- The Washington Times - Friday, December 28, 2001

Scientists at a meeting of the American Geophysical Union are uncertain about how much carbon dioxide given off naturally is reabsorbed into the North American ecosystem.
In other words, the global warming problem may be a lot like the Chicken Little problem, and the sky isn't falling after all. Forests, farms and wetlands take up much of the carbon dioxide each year and may take in more than nature gives off. Scientists are unsure how much is given off naturally and how much is the result of human endeavors.
The environmental extremists were quick to jump on the global warming problem even though there has never been agreement among the scientific community that it was as serious as we are led to believe. This latest development leaves President Bush looking good in that he refuses to go along with the Kyoto Protocol. The United States and Canada have large areas of forests and other lands, which reclaim much of the carbon dioxide emitted into the atmosphere.
Small countries with little in the way of forests may turn out to be the main offenders in contributing to global warming. For instance, 140 billion tons of carbon cycle through the atmosphere each year. The U.S. and Canada emit about 1.7 billion tons during the same period. If we are then capturing a good deal of our emissions back into the ecosystem, the rest of the world will have a hard time pointing a finger at us as a main contributor to global warming.
Much of this was known to the previous administration, but there was very little press coverage, and no indication from our tree-hugging vice president that scientists were unsure of how much responsibility for global warming could be attributed to North America. There is strong evidence that global warming is cyclical and occurred long before there were any sport utility vehicles on the planet. There is no doubt carbon dioxide causes global warming.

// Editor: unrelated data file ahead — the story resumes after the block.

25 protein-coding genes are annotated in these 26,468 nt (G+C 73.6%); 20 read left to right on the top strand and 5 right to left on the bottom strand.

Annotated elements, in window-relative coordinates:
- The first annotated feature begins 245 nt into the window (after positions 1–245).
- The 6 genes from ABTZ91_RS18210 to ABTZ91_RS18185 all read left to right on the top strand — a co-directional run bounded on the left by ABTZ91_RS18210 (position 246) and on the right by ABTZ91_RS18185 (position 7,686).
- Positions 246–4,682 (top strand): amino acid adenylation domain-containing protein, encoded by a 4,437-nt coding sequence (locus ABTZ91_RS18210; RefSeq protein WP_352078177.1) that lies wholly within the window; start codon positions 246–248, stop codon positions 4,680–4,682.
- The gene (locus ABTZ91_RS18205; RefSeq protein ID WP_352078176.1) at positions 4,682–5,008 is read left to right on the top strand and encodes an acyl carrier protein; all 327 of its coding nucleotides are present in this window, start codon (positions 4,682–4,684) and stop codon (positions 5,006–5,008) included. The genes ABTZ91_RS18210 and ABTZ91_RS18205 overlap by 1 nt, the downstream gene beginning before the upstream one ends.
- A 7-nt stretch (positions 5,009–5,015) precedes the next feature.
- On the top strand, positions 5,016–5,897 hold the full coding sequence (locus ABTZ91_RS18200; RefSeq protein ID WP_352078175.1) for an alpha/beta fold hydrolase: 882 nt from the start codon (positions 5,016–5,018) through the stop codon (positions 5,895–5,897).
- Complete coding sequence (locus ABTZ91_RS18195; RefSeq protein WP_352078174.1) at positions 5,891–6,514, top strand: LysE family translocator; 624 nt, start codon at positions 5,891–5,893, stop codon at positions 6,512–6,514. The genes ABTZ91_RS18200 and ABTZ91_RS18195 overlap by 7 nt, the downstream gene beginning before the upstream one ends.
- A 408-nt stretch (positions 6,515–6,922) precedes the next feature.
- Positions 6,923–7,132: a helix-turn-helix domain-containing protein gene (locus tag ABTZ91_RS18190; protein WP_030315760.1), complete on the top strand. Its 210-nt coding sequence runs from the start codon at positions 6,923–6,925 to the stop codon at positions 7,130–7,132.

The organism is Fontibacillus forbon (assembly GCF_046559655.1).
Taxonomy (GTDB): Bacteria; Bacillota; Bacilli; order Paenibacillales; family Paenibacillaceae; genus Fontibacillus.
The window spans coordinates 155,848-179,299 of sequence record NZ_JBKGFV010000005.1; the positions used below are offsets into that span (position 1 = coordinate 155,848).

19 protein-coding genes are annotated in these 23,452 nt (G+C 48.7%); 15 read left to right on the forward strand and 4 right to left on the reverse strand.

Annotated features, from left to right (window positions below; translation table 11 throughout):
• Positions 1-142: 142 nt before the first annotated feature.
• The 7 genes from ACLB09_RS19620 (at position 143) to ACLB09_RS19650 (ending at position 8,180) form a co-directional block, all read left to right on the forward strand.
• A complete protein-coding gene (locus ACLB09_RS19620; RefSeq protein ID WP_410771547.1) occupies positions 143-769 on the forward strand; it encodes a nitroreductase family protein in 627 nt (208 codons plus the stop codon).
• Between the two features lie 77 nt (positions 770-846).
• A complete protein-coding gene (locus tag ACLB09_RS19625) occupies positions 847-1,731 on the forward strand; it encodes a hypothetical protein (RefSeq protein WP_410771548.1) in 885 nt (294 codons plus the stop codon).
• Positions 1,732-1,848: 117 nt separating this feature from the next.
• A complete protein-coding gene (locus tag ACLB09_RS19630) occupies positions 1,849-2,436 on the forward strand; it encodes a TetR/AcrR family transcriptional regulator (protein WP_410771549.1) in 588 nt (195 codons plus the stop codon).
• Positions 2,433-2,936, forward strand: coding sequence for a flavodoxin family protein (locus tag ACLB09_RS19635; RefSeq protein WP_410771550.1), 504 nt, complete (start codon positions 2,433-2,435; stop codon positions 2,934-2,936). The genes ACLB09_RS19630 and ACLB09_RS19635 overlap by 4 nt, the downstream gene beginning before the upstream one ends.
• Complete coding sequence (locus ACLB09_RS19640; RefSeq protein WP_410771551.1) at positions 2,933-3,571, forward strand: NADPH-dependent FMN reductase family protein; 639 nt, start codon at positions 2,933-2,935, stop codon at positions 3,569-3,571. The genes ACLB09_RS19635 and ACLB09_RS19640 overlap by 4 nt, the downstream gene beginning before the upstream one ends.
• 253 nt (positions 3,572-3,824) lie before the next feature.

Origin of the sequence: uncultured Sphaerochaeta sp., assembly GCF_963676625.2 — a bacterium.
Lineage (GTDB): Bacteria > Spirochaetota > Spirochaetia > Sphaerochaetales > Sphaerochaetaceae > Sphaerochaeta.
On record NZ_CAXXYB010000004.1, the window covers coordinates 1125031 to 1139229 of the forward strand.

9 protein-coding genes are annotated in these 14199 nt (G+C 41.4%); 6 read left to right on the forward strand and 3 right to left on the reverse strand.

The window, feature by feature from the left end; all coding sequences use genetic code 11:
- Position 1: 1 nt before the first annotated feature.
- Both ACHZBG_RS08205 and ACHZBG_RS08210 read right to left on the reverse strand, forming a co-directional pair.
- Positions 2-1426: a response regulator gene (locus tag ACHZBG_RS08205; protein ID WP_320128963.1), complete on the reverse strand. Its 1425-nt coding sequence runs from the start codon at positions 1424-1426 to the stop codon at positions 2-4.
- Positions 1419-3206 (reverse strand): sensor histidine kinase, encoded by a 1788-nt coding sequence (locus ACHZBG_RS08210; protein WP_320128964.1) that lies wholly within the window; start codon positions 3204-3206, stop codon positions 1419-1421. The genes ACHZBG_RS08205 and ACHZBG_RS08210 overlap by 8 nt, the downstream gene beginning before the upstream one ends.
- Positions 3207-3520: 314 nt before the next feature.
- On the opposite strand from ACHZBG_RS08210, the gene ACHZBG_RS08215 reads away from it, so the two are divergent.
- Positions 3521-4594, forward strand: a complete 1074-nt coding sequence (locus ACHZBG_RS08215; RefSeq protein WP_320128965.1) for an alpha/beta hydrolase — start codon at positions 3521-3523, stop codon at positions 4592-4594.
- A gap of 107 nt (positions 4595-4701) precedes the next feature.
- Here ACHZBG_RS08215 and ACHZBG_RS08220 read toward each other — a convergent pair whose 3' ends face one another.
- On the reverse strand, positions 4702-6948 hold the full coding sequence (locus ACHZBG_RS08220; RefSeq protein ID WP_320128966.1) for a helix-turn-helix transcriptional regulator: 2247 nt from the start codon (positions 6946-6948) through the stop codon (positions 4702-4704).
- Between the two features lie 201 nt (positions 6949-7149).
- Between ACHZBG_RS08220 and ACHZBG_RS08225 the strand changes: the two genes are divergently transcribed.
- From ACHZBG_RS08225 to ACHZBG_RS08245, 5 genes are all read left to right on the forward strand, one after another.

NASA has determined that plant growth in the United States and Canada may absorb one-fourth to one-third more carbon than it emits. This is the kind of information that gives the eco-nuts cramps. It may be totally unnecessary for me to give up my SUV for an unsafe small car.
Scientists have also determined that wetter and warmer weather, possibly due to global warming, has extended the growing season by about a week. This additional week allows even more time for removal of carbon dioxide. It looks like nature may be taking care of the problem with no help from us.
Countries who do not have enough forests and wetlands but burn tons of fossil fuel should be looked at closely. The Kyoto Protocol may just be a trick to use North America as a sink for carbon dioxide recovery. Does the Sierra Club realize saving all those trees allows us to burn more fuel? Maybe the tree-huggers aren't so bad after all. Until this is all solved, I plan to stick with my SUV.

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